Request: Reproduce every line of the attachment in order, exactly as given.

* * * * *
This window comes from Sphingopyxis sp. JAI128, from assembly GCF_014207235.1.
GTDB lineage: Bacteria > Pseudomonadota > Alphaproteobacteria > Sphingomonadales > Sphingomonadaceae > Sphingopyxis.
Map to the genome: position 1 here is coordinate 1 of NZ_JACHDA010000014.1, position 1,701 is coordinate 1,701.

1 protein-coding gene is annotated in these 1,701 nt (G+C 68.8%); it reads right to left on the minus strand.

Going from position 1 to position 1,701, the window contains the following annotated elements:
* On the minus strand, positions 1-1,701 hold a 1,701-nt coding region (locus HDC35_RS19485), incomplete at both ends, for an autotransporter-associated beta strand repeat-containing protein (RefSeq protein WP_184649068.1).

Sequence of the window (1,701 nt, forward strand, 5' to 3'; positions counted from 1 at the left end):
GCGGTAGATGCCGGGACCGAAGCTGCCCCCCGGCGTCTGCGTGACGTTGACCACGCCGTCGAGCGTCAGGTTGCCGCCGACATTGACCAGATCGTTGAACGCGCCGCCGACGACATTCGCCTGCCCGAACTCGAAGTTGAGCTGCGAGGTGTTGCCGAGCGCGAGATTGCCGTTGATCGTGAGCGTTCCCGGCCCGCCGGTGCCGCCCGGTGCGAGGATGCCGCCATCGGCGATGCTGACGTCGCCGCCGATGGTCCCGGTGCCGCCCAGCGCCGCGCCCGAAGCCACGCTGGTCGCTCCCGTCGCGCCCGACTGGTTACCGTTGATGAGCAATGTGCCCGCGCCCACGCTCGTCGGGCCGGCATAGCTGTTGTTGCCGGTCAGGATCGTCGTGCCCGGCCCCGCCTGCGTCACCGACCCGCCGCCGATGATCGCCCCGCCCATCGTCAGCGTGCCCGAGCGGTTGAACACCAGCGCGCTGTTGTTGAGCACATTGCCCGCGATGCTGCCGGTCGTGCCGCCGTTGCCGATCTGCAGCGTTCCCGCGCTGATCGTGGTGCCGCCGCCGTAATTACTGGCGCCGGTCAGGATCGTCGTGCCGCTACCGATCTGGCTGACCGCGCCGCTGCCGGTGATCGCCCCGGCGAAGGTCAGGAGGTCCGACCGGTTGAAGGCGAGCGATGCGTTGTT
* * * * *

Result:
This window comes from Sphingopyxis sp. JAI128, from assembly GCF_014207235.1.
GTDB lineage: Bacteria > Pseudomonadota > Alphaproteobacteria > Sphingomonadales > Sphingomonadaceae > Sphingopyxis.
Map to the genome: position 1 here is coordinate 1 of NZ_JACHDA010000014.1, position 1,701 is coordinate 1,701.

1 protein-coding gene is annotated in these 1,701 nt (G+C 68.8%); it reads right to left on the minus strand.

Going from position 1 to position 1,701, the window contains the following annotated elements:
* On the minus strand, positions 1-1,701 hold a 1,701-nt coding region (locus HDC35_RS19485), incomplete at both ends, for an autotransporter-associated beta strand repeat-containing protein (RefSeq protein WP_184649068.1).

Sequence of the window (1,701 nt, forward strand, 5' to 3'; positions counted from 1 at the left end):
GCGGTAGATGCCGGGACCGAAGCTGCCCCCCGGCGTCTGCGTGACGTTGACCACGCCGTCGAGCGTCAGGTTGCCGCCGACATTGACCAGATCGTTGAACGCGCCGCCGACGACATTCGCCTGCCCGAACTCGAAGTTGAGCTGCGAGGTGTTGCCGAGCGCGAGATTGCCGTTGATCGTGAGCGTTCCCGGCCCGCCGGTGCCGCCCGGTGCGAGGATGCCGCCATCGGCGATGCTGACGTCGCCGCCGATGGTCCCGGTGCCGCCCAGCGCCGCGCCCGAAGCCACGCTGGTCGCTCCCGTCGCGCCCGACTGGTTACCGTTGATGAGCAATGTGCCCGCGCCCACGCTCGTCGGGCCGGCATAGCTGTTGTTGCCGGTCAGGATCGTCGTGCCCGGCCCCGCCTGCGTCACCGACCCGCCGCCGATGATCGCCCCGCCCATCGTCAGCGTGCCCGAGCGGTTGAACACCAGCGCGCTGTTGTTGAGCACATTGCCCGCGATGCTGCCGGTCGTGCCGCCGTTGCCGATCTGCAGCGTTCCCGCGCTGATCGTGGTGCCGCCGCCGTAATTACTGGCGCCGGTCAGGATCGTCGTGCCGCTACCGATCTGGCTGACCGCGCCGCTGCCGGTGATCGCCCCGGCGAAGGTCAGGAGGTCCGACCGGTTGAAGGCGAGCGATGCGTTGTT